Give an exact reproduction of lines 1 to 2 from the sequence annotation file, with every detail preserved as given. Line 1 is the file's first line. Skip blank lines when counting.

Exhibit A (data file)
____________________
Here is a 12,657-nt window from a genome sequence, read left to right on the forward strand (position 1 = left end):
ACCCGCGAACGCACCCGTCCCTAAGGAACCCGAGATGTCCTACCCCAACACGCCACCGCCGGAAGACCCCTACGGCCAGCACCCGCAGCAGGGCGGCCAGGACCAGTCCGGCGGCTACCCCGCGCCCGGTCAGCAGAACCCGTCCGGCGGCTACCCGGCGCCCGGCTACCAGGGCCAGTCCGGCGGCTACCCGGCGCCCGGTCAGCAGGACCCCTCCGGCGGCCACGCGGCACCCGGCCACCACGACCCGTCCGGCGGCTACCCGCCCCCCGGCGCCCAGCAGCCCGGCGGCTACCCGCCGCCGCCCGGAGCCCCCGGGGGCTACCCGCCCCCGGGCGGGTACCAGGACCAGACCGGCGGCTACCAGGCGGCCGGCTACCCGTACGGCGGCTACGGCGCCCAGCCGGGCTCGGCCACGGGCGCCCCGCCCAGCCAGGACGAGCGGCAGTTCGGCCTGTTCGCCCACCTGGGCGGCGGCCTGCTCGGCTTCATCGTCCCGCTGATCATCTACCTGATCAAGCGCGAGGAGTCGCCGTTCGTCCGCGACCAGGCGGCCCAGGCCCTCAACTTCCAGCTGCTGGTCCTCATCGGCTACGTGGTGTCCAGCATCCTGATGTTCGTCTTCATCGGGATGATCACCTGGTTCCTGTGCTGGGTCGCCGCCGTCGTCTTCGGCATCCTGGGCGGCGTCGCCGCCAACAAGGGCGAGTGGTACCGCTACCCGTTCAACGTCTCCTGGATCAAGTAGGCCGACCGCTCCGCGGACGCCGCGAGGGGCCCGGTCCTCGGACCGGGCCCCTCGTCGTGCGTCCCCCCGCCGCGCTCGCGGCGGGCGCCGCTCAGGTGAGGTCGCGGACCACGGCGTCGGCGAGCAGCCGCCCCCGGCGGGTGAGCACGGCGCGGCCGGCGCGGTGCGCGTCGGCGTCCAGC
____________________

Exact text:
Here is a 12,657-nt window from a genome sequence, read left to right on the forward strand (position 1 = left end):
ACCCGCGAACGCACCCGTCCCTAAGGAACCCGAGATGTCCTACCCCAACACGCCACCGCCGGAAGACCCCTACGGCCAGCACCCGCAGCAGGGCGGCCAGGACCAGTCCGGCGGCTACCCCGCGCCCGGTCAGCAGAACCCGTCCGGCGGCTACCCGGCGCCCGGCTACCAGGGCCAGTCCGGCGGCTACCCGGCGCCCGGTCAGCAGGACCCCTCCGGCGGCCACGCGGCACCCGGCCACCACGACCCGTCCGGCGGCTACCCGCCCCCCGGCGCCCAGCAGCCCGGCGGCTACCCGCCGCCGCCCGGAGCCCCCGGGGGCTACCCGCCCCCGGGCGGGTACCAGGACCAGACCGGCGGCTACCAGGCGGCCGGCTACCCGTACGGCGGCTACGGCGCCCAGCCGGGCTCGGCCACGGGCGCCCCGCCCAGCCAGGACGAGCGGCAGTTCGGCCTGTTCGCCCACCTGGGCGGCGGCCTGCTCGGCTTCATCGTCCCGCTGATCATCTACCTGATCAAGCGCGAGGAGTCGCCGTTCGTCCGCGACCAGGCGGCCCAGGCCCTCAACTTCCAGCTGCTGGTCCTCATCGGCTACGTGGTGTCCAGCATCCTGATGTTCGTCTTCATCGGGATGATCACCTGGTTCCTGTGCTGGGTCGCCGCCGTCGTCTTCGGCATCCTGGGCGGCGTCGCCGCCAACAAGGGCGAGTGGTACCGCTACCCGTTCAACGTCTCCTGGATCAAGTAGGCCGACCGCTCCGCGGACGCCGCGAGGGGCCCGGTCCTCGGACCGGGCCCCTCGTCGTGCGTCCCCCCGCCGCGCTCGCGGCGGGCGCCGCTCAGGTGAGGTCGCGGACCACGGCGTCGGCGAGCAGCCGCCCCCGGCGGGTGAGCACGGCGCGGCCGGCGCGGTGCGCGTCGGCGTCCAGC